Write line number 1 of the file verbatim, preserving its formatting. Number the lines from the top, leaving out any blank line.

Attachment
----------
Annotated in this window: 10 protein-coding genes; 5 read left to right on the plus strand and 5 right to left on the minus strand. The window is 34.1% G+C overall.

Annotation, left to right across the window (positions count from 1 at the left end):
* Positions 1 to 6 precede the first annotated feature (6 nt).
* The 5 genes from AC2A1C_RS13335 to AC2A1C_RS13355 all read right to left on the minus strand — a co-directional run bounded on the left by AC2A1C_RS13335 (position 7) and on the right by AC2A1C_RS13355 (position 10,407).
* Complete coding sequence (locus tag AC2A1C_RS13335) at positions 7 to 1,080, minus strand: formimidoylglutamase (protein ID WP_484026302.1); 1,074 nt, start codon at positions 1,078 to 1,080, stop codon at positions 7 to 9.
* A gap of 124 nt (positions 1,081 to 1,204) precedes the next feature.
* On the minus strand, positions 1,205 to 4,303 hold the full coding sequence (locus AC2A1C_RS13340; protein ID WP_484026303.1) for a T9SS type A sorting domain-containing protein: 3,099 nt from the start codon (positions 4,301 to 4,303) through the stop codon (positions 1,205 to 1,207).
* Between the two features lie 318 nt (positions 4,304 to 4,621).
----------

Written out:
Annotated in this window: 10 protein-coding genes; 5 read left to right on the plus strand and 5 right to left on the minus strand. The window is 34.1% G+C overall.